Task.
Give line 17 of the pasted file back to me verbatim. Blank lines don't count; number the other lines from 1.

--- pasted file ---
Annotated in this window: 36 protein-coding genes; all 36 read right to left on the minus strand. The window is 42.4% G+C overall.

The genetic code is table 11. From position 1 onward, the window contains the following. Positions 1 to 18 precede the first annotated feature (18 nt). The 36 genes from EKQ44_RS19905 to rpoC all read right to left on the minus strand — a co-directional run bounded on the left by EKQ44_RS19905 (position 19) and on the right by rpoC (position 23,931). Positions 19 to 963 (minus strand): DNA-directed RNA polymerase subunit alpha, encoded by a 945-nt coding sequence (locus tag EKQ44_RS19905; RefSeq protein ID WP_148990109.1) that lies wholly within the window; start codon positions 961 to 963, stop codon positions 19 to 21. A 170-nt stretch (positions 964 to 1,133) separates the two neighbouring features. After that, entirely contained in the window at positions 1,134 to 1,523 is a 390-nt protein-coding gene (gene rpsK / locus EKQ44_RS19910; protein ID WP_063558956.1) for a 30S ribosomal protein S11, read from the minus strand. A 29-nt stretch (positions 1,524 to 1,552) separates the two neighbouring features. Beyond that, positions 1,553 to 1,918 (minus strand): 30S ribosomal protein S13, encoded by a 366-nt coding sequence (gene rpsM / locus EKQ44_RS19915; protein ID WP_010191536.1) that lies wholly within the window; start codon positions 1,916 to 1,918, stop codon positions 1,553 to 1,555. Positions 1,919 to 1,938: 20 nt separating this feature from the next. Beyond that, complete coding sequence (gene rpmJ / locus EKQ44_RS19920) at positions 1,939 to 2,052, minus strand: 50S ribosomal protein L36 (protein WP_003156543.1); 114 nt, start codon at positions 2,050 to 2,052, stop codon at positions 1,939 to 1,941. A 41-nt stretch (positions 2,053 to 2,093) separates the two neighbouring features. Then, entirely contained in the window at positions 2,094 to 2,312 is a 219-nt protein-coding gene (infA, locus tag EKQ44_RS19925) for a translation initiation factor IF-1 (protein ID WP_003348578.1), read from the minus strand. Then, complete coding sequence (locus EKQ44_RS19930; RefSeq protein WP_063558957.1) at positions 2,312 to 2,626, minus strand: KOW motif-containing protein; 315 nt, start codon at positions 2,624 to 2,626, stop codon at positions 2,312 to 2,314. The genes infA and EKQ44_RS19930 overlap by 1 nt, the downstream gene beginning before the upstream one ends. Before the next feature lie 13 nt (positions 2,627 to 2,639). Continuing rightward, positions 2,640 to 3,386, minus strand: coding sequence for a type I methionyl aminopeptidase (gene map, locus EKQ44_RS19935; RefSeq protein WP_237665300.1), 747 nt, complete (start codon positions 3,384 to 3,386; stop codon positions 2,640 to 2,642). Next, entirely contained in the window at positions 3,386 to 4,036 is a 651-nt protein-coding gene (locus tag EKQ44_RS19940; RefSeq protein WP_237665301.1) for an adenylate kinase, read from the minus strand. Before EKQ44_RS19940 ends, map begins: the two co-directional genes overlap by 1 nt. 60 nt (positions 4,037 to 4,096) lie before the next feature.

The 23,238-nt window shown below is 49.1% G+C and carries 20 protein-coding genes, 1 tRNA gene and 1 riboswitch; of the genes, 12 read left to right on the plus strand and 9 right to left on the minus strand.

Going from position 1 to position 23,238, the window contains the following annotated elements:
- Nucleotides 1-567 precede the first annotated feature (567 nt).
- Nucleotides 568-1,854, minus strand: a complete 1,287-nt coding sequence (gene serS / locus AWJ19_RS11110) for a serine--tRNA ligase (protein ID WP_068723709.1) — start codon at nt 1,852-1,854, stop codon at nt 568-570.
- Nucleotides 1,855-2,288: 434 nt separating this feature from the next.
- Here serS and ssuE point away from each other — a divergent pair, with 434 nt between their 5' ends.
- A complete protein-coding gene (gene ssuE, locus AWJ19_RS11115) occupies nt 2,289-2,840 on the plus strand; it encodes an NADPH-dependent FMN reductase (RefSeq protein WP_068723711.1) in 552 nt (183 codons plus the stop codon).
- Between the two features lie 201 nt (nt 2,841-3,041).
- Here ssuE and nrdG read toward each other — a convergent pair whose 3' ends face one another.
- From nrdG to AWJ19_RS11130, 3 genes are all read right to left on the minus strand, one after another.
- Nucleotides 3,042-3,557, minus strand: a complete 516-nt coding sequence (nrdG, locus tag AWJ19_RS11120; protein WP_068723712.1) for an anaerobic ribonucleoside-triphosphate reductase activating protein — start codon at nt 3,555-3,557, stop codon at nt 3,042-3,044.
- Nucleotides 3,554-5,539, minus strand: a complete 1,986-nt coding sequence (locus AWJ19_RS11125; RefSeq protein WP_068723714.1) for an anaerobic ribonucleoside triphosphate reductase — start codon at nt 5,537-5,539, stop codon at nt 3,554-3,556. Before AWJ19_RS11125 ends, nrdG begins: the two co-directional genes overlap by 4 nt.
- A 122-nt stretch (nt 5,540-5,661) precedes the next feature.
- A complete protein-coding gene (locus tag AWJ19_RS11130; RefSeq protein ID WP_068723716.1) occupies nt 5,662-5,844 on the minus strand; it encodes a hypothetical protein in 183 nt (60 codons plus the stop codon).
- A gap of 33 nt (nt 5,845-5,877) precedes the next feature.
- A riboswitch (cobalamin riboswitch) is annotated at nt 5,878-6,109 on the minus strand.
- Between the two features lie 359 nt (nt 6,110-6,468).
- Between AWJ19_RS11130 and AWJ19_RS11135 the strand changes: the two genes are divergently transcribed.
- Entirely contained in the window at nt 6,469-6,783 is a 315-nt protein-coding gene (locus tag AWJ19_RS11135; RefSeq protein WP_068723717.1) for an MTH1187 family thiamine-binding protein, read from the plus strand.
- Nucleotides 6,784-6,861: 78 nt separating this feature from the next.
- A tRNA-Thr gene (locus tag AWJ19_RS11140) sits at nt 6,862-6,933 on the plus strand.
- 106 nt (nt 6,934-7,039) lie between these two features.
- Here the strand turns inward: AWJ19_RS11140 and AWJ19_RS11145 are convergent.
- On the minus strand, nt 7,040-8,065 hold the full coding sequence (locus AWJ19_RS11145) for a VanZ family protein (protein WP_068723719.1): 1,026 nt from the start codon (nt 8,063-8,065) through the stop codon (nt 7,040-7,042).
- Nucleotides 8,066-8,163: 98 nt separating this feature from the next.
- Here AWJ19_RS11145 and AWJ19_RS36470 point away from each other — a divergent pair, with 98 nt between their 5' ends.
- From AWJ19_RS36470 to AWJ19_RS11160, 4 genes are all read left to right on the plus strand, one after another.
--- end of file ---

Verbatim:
- A gap of 33 nt (nt 5,845-5,877) precedes the next feature.